Ian Hawick, a lifelong sailor from South Queensferry, has died aged 73.
Born in Edinburgh on May 12, 1940, Ian was educated at George Heriot’s School, left at 15 and served his apprenticeship to become a lithographer. He worked for several printing firms in Edinburgh including McLagan and Cumming, Nelsons and the map publishers Bartholomews.
He taught himself sailing as a boy with model yachts on Inverleith Park pond and accumulated enough know-how at the age of 15 to buy, with three friends, a converted lifeboat for £20 in Aberdour, Fife. They sailed it across the Forth to Granton.
After that first boat, Mudlark, was destroyed on the breakwater at Granton in a storm, he worked his way through several boats. Sea Hound, another lifeboat, was converted for sailing, using the rigging salvaged from Mudlark. A third sailing lifeboat followed.
In 1964 he bought a 20-foot Stroma yawl, Gazelle, sailing her twice to Cruden Bay north of Aberdeen.
And in 1966 he began work on the boat which would become his passion for the rest of his life. Brünnhilde was based on a Tancook Whaler, a Nova Scotia working boat from the early 1900s.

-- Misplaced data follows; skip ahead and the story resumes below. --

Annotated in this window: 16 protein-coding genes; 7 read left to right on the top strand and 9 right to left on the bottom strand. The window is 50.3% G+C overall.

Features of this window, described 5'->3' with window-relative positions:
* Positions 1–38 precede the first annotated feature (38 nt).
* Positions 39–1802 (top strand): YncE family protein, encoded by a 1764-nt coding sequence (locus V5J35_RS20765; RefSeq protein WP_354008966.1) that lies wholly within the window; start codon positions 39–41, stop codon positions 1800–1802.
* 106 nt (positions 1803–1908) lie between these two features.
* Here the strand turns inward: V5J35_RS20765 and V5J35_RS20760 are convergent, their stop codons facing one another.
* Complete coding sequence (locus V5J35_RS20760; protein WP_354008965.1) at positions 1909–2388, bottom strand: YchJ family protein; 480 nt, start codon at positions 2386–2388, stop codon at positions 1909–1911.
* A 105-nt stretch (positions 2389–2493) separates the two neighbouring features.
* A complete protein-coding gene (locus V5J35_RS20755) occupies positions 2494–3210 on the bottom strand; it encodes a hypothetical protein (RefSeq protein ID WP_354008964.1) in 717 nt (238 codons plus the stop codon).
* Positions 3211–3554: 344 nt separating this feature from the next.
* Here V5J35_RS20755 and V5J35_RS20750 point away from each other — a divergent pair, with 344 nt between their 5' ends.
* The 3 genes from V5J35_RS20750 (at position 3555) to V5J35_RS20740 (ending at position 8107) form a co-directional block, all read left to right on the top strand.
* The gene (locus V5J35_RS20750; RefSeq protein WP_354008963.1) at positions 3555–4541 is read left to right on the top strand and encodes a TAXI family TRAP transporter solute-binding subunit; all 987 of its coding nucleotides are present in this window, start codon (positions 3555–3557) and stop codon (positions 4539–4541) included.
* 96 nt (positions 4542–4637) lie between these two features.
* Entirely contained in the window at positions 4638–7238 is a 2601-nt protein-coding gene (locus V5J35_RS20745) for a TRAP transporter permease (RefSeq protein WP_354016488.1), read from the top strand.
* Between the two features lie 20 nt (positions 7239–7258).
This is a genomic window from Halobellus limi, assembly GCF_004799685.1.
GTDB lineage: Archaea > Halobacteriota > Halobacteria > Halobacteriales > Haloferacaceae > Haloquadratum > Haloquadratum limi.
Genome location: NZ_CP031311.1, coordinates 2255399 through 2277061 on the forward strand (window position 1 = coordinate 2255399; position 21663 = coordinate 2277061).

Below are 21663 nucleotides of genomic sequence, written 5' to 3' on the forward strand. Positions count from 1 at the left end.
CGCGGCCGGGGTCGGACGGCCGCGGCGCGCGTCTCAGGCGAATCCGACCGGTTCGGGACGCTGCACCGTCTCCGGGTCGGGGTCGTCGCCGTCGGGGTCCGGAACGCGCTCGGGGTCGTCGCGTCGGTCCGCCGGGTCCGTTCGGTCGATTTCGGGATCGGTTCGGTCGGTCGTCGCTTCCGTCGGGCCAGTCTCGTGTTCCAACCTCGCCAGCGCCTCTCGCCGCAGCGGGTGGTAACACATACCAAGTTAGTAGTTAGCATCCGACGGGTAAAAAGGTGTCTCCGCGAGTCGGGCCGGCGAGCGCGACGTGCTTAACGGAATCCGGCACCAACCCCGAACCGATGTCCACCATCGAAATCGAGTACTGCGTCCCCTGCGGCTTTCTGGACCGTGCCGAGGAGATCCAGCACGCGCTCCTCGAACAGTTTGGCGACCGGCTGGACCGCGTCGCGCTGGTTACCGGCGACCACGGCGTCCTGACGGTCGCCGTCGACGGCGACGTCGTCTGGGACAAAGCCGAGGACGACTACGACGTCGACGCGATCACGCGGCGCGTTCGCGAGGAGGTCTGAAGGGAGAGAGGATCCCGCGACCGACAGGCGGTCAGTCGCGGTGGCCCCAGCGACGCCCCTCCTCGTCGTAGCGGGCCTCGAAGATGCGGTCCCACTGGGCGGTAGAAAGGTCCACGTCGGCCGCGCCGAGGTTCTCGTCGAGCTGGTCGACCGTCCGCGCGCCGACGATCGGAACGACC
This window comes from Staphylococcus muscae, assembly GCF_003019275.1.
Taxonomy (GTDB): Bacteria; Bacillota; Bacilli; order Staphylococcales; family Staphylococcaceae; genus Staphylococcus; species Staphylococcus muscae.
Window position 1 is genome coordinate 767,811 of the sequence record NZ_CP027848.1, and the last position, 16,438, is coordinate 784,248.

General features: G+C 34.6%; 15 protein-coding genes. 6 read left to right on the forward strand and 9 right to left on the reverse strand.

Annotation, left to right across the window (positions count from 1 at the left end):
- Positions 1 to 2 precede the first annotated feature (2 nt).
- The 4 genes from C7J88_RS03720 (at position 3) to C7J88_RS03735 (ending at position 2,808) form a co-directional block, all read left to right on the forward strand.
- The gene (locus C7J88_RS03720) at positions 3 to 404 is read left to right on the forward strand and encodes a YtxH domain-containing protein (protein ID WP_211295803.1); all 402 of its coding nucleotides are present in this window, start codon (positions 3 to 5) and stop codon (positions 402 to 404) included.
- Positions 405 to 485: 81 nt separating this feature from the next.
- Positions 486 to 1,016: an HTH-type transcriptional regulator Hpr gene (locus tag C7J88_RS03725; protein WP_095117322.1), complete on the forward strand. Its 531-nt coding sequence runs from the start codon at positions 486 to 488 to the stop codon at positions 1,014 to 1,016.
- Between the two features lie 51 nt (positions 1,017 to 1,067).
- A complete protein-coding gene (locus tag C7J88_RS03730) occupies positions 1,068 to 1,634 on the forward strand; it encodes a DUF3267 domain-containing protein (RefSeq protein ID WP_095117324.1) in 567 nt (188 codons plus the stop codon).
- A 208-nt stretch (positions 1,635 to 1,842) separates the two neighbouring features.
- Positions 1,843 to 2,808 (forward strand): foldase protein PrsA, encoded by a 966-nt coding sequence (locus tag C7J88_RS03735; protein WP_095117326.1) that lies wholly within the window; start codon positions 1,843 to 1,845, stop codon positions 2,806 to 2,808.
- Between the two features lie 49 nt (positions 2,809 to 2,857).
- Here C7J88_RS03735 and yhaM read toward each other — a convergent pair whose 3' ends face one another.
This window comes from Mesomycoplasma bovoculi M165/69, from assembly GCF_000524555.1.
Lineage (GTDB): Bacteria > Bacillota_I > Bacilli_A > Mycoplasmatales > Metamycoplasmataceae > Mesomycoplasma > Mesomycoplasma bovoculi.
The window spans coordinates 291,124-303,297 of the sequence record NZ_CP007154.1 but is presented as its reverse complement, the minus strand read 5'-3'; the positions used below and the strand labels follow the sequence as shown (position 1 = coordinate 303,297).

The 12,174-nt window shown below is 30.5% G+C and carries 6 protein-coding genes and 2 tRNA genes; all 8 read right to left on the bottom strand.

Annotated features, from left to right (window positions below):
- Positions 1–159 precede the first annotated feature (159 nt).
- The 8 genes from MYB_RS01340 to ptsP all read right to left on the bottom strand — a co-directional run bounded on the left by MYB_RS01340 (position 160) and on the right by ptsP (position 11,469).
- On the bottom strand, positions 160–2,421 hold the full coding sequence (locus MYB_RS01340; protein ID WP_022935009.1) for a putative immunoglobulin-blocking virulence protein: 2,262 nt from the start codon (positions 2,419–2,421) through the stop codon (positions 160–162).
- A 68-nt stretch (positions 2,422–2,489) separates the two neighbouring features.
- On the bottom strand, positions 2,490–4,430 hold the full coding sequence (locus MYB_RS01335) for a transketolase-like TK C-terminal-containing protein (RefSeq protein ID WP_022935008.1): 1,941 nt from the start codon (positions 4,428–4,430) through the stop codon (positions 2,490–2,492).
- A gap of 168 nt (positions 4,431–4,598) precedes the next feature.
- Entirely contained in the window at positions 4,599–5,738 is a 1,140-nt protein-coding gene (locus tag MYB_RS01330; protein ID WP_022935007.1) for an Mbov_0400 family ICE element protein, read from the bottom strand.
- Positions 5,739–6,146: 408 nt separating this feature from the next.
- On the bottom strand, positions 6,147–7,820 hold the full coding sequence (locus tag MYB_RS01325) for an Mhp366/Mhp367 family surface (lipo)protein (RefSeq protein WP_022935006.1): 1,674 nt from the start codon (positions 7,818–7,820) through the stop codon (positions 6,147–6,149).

Jack Kersley, a friend from Queensferry and Forth river pilot, had a model of the boat as inspiration. Her hull was made in Shetland, then shipped to Leith and moved into a shed at Cramond Brig where over seven years Ian fitted her out before craning her in to the sea at the Hawes Pier, Queensferry in June 1974.
Among friends helping Ian prepare the boat was Grizel Baillie, a primary school teacher. “I started painting her in 1969 and I am still painting her today,” she says. The two were married in 1970. The boat was named Brünnhilde because Ian and Grizel liked Wagner and the boat was a double-ended craft similar to Viking or Nordic longships.
Brünnhilde was a boat like no other on the Forth – wood, not fibreglass, and a sleek, low shape that defied even the roughest sea.
Ian and Grizel took the 35-foot, engineless, wooden, gaff scooner the 300 miles from South Queensferry to Shetland 24 times.
The passages between Shetland and the Forth were often wearing with Ian steering for up to 19 hours at a stretch. Grizel and friends think sea-faring skills came to Ian through the family gene pool from Shetland where his grandfather was a master mariner and great-grandfather a fisherman. His sailing confidence seemed second nature.
In his 40s Ian contracted Achalasia, a tightening of the lower gullet muscles which made it difficult to eat.
Surgery in 1982 eased the condition but it was to return. In September during a second operation surgeons discovered the cancer which was later to kill him.